Mee Kola Recipe for Vegetarian Noodles of Cambodia’s Kola People. Quick weeknight dinner ideas from our Southeast Asian kitchen. Copyright © 2022 Terence Carter / Grantourismo. All Rights Reserved.

Quick Weeknight Dinner Ideas from Our Southeast Asian Kitchen

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These quick weeknight dinner ideas from our Southeast Asian kitchen include a handful of Southeast Asian street food recipes that we’ll put on repeat now that the weather is warming up. They include effortless recipes for fragrant filling salads and light noodle dishes from Cambodia, Vietnam, Laos, Thailand, and Myanmar that come together in 30 minutes or less.

My quick weeknight dinner ideas for you come directly from our Siem Reap kitchen where we’re making the lightest and easiest of Southeast Asian street food dishes at home now the weather is starting to heat up here in Cambodia.

We don’t segue into seasons here. We seem to leap from ‘winter’ – more like a warm spring – into midsummer. That means that unless there’s a cool change ahead – and there often is after the mango rains, which began today – I won’t be making any more stews.

What I will be making later this week after mango recipes, as my dear friend Son dropped over a massive bag of the most delicious mangoes I’ve ever tested and an enormous jackfruit, which I’m going to use to test a couple of Khmer recipes for our Cambodian cookbook and culinary history. Yes!!! That’s still going!!!

Now before I share these quick weeknight dinner ideas from our Southeast Asian kitchen, I have a favour to ask. Grantourismo is reader-funded. If you’ve enjoyed our recipes, please consider supporting Grantourismo by supporting our work, even in a small way.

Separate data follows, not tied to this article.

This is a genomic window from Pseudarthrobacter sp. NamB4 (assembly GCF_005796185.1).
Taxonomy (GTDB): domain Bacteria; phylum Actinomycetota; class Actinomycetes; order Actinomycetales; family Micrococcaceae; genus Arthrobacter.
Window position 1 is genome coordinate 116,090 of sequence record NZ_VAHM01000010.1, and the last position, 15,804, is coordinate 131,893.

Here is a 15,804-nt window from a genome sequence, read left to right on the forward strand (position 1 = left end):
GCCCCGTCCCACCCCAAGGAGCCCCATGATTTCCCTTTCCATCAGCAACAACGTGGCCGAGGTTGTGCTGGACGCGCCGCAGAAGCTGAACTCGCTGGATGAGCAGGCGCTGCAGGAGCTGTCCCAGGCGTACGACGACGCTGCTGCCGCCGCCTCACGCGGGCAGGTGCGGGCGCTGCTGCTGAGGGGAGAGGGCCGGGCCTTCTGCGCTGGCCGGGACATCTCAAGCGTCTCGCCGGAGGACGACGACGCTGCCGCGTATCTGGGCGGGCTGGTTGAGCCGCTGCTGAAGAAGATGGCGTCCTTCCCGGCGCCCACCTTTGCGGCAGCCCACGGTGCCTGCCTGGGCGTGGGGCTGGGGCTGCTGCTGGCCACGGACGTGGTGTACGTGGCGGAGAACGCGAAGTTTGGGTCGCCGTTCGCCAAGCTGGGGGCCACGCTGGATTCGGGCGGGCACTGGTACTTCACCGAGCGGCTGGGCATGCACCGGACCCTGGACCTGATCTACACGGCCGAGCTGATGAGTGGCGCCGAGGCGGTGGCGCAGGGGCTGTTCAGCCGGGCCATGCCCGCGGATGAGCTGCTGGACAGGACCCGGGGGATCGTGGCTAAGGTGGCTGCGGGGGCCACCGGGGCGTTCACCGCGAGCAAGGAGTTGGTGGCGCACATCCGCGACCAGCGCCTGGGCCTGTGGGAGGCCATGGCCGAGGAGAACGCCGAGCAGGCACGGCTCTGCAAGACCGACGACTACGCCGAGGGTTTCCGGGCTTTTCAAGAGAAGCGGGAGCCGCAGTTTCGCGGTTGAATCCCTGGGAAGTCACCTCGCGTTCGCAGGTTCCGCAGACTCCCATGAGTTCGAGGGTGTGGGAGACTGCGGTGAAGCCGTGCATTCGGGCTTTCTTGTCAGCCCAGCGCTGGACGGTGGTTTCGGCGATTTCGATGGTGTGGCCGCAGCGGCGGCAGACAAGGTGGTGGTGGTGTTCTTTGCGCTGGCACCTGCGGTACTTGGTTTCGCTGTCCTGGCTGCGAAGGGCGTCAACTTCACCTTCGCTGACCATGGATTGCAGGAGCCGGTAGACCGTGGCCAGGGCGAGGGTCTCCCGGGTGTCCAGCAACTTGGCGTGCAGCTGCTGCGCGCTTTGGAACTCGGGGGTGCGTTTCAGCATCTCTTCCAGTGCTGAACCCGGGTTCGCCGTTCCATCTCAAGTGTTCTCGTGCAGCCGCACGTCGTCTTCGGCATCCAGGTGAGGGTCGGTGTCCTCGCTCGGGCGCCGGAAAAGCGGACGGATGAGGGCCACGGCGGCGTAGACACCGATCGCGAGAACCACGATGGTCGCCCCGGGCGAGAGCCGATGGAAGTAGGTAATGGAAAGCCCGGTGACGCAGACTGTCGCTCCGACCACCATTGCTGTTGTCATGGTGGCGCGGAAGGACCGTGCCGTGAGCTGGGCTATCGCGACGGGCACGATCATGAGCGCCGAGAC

There’s that Cambodian cuisine history and cookbook on Patreon, which you could donate to for as little as the price of a coffee. If you need a mortar and pestle, consider buying a handcrafted KROK, the best mortar and pestle ever; or buy something from our Grantourismo store such as these gifts for food lovers designed with Terence’s images.

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Now let me share these quick weeknight dinner ideas from our Southeast Asian kitchen.

Quick Weeknight Dinner Ideas from Our Southeast Asian Kitchen

Our quick weeknight dinner ideas from our Southeast Asian kitchen include everything from a classic Vietnamese shredded chicken salad to a mee Kola vegetarian noodles recipe from Cambodia’s Kola people.

Vietnamese Chicken Salad Recipe with Crunchy Cabbage and Crispy Fried Shallots

Topping my list of quick weeknight dinner ideas is this easy recipe for a classic Vietnamese chicken salad – sometimes called a Vietnamese shredded chicken salad or a Vietnamese chicken and cabbage salad, as shredded cabbage is a key ingredient alongside the pulled poached chicken – makes goi ga bap cai or, more correctly, gỏi gà bắp cải, which literally means salad (gỏi) of chicken (gà) and cabbage (bắp cải).

The healthy Vietnamese salad has heaps of texture thanks to shredded cabbage and carrot, crunchy peanuts and crispy fried onions. The salad is also loaded with umami with a lively dressing of Vietnamese fish sauce, lime juice, sugar, garlic, and chilli.

It’s one of the best Southeast Asian salads and one of the things I love most about Southeast Asian cuisines is the salads. There’s an infinite array of Southeast Asian salads eaten both as single bowl meals – som tam is the best example – and as one of a number of dishes making up a spread of dishes accompanying rice for a family meal.